A Bangladeshi Islamic leader faces execution within days after he lost his final appeal against a death sentence over 40-year-old war crimes allegations.
Mir Quasem Ali, who was the chief financier for Bangladesh’s largest Islamist party, was found guilty of a number of murders which took place during the nation’s independence conflict in 1971.
Attorney General Mahbubey Alam said: ‘Now he has a chance to seek presidential clemency. Or else the verdict could be executed anytime whenever the state wants.’
Five opposition leaders including four leading Islamists have already been executed for war crimes since 2013. They were all hanged just days after their appeals were rejected by the Supreme Court.
Their families said they had refused to seek a presidential pardon as they did not want to legitimise the whole trials process.
Ali, who became a shipping and real estate tycoon, was convicted in November 2014 of a series of crimes during Bangladesh’s war of separation from Pakistan, including the abduction and murder of a young independence fighter.
Tuesday’s decision is considered a major blow for the Jamaat-e-Islami party, which the 63-year-old Ali had helped revive by setting up charities, businesses and trusts linked to it after it was allowed to operate in the late 1970s.
His son Mir Ahmed Bin Quasem, who was part of his legal defence team, was allegedly abducted by security forces earlier in August, which critics say was an attempt to sow fear and prevent protests against the imminent execution.
Security was tight in Dhaka on Tuesday, even though the party has in recent months eschewed violent protests in reaction to war crimes verdicts and there was no immediate sign of unrest.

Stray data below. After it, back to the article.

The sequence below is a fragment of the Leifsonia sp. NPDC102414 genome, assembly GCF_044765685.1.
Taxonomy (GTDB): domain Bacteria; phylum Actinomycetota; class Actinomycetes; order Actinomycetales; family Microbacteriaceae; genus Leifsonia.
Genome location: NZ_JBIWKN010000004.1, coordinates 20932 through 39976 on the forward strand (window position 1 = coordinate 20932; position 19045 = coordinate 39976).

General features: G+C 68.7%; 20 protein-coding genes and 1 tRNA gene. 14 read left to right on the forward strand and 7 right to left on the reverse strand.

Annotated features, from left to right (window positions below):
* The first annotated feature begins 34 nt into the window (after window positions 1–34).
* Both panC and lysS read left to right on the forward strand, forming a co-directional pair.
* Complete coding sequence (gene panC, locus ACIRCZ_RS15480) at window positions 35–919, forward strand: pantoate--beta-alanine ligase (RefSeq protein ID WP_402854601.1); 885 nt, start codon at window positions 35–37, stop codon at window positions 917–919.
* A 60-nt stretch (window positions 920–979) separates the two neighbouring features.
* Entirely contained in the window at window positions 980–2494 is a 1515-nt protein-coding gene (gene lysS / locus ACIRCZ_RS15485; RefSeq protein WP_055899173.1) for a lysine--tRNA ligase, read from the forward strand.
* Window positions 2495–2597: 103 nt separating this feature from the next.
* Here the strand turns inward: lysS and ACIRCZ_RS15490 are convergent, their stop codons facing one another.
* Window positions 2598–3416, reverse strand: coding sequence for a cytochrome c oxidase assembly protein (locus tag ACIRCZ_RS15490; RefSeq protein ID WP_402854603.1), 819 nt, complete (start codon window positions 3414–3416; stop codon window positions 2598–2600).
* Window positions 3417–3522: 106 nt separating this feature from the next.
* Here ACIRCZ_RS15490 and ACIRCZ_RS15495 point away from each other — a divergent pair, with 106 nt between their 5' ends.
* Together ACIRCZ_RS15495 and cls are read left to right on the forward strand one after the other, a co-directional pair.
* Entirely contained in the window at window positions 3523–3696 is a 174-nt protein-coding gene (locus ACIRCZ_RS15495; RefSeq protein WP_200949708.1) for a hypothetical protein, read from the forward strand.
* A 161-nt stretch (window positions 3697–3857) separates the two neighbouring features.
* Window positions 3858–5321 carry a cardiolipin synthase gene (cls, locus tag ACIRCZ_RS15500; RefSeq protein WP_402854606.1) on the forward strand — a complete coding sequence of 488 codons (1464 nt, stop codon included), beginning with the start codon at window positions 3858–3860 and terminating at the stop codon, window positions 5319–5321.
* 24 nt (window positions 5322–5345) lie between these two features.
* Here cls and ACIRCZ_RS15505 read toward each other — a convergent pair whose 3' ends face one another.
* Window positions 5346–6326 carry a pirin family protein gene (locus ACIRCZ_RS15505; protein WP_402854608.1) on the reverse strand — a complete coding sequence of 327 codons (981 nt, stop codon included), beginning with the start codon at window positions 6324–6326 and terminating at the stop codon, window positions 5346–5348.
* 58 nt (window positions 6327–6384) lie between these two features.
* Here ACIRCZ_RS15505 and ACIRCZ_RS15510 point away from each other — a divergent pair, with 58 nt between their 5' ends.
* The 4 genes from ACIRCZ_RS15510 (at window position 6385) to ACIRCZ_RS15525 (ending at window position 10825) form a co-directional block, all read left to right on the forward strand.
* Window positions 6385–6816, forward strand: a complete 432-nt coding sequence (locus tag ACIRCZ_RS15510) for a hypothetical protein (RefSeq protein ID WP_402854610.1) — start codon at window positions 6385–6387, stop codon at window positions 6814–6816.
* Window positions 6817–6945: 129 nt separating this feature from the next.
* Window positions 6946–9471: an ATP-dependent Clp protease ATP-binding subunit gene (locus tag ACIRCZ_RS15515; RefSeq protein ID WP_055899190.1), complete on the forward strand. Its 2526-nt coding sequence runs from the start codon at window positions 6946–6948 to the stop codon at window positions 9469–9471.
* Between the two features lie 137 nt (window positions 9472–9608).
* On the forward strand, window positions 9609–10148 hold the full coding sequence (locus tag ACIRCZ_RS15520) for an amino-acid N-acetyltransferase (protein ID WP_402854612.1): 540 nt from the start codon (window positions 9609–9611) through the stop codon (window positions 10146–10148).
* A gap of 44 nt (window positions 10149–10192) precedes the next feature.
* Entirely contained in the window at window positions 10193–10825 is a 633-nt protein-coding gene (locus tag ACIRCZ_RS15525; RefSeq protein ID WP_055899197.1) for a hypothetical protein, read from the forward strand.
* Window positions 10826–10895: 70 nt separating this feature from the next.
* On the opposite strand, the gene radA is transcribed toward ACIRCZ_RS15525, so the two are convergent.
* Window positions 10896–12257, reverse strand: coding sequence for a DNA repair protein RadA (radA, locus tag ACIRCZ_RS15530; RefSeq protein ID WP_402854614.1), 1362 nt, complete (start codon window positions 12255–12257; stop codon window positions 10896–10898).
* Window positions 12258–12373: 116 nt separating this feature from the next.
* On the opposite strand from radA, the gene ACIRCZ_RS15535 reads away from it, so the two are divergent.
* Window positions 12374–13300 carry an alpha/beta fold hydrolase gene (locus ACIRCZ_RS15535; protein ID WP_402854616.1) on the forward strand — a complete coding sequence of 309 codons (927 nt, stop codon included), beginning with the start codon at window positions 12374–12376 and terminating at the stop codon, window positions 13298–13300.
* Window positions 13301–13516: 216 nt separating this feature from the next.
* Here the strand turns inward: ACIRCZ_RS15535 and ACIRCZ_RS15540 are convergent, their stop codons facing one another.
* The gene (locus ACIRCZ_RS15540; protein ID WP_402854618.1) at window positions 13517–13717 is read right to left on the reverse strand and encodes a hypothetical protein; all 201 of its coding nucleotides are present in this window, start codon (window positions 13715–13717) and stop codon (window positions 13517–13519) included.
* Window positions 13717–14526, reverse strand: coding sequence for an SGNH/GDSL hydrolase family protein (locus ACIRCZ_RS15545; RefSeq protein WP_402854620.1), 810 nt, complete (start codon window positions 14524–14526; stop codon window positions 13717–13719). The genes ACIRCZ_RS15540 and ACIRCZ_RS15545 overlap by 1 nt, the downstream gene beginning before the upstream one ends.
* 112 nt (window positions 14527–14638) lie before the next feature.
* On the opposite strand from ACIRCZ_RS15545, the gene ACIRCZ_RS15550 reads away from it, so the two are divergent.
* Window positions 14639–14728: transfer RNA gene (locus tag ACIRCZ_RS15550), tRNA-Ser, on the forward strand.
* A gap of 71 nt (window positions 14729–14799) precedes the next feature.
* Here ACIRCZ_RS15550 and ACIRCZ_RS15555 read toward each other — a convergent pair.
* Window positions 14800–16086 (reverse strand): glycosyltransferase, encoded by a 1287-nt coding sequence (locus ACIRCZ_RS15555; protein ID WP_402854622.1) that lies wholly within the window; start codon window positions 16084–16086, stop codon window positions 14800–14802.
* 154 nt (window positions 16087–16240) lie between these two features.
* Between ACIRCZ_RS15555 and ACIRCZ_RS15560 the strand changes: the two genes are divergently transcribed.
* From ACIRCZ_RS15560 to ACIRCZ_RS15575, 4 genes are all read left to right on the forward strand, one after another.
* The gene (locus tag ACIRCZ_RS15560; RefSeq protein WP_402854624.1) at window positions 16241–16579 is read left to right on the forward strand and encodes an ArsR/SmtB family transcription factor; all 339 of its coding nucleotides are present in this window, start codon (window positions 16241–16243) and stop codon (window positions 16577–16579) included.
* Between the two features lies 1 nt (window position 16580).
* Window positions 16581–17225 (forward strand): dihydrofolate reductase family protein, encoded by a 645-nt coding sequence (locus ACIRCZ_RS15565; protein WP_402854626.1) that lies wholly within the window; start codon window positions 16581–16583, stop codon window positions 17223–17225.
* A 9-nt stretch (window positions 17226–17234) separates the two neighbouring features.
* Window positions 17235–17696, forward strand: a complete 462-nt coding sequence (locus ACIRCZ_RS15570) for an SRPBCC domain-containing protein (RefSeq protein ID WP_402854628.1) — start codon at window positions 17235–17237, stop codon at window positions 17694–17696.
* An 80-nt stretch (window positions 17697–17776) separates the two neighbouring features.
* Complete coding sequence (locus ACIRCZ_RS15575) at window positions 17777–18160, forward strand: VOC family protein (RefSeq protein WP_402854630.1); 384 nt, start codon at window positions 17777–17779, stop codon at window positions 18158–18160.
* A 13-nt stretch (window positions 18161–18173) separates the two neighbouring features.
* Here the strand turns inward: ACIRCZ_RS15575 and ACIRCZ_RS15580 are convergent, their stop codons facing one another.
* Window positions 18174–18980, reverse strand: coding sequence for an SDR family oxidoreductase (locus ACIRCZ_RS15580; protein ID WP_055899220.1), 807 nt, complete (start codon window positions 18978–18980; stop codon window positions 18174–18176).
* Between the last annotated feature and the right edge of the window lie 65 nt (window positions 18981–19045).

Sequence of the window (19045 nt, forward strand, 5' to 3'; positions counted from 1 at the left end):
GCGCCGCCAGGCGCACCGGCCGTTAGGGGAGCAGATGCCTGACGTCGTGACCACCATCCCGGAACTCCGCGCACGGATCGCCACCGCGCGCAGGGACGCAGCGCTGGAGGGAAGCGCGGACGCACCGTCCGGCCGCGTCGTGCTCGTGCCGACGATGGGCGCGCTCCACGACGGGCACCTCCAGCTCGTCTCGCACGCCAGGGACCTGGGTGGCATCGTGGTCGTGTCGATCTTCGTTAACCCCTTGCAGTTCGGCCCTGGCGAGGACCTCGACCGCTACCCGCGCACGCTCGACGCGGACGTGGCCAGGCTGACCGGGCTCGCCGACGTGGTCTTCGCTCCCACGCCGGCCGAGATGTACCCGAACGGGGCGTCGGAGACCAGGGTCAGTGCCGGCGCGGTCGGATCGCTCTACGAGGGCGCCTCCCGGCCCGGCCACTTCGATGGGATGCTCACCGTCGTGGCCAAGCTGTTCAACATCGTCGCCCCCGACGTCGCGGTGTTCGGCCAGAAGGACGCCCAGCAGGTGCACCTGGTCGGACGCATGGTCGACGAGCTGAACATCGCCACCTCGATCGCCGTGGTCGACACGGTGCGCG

The war crimes tribunal set up by the government has divided the country, with supporters of Jamaat and the main opposition Bangladesh Nationalist Party (BNP) branding them a sham aimed at eliminating their leaders.
The executions and convictions of Jamaat officials plunged Bangladesh into one of its worst crises in 2013 when tens of thousands of Islamist activists clashed with police in protests that left some 500 people dead.
The Islamist party, which is banned from contesting elections, called a nationwide strike for Wednesday, calling the charges against Ali ‘false’ and ‘baseless’ and accusing the government of exacting ‘political vengeance’.
Before he was arrested in 2012 on 14 war crimes charges, Ali headed the Diganta Media Corporation, which owns a pro-Jamaat daily and a television station that was shut down in 2013 for stoking religious tensions.
Defence lawyers have said the charges against him were baseless.
His lawyer Khandker Mahbub Hossain said: ‘Mir Quashem Ali wasn’t directly involved in war crimes. False witnesses were provided to frame charges against him. The future generation and law experts will scrutinise the verdict whether it was justified.’
The court ruling comes a day after a visit to Dhaka by US Secretary of State John Kerry who said the best way to combat extremism was ‘to live up to the core values of democracy’.
Bangladesh has been hit by a series of deadly assaults by Islamist extremists in recent months, including an horrific attack on a Dhaka cafe in July in which 22 people, mostly foreigners, were killed.
Rights groups have criticised the war crimes trials, saying they fall short of international standards and lack any foreign oversight.
A group of United Nations human rights experts last week urged Bangladesh to annul Ali’s death sentence and to retry him in compliance with international standards.
‘International law, accepted as binding by Bangladesh, provides that capital punishment may only be imposed following trials that comply with the most stringent requirements of fair trial and due process, or could otherwise be considered an arbitrary execution,’ they cautioned.
Prime Minister Sheikh Hasina’s government has defended the trials, saying they are needed to heal the wounds of the conflict, which it says left three million people dead.
Bangladesh’s independence war broke out, with Jamaat opposing the struggle and siding with the military regime in Islamabad.
Independent researchers estimate that between 300,000 and 500,000 people died in the 1971 war.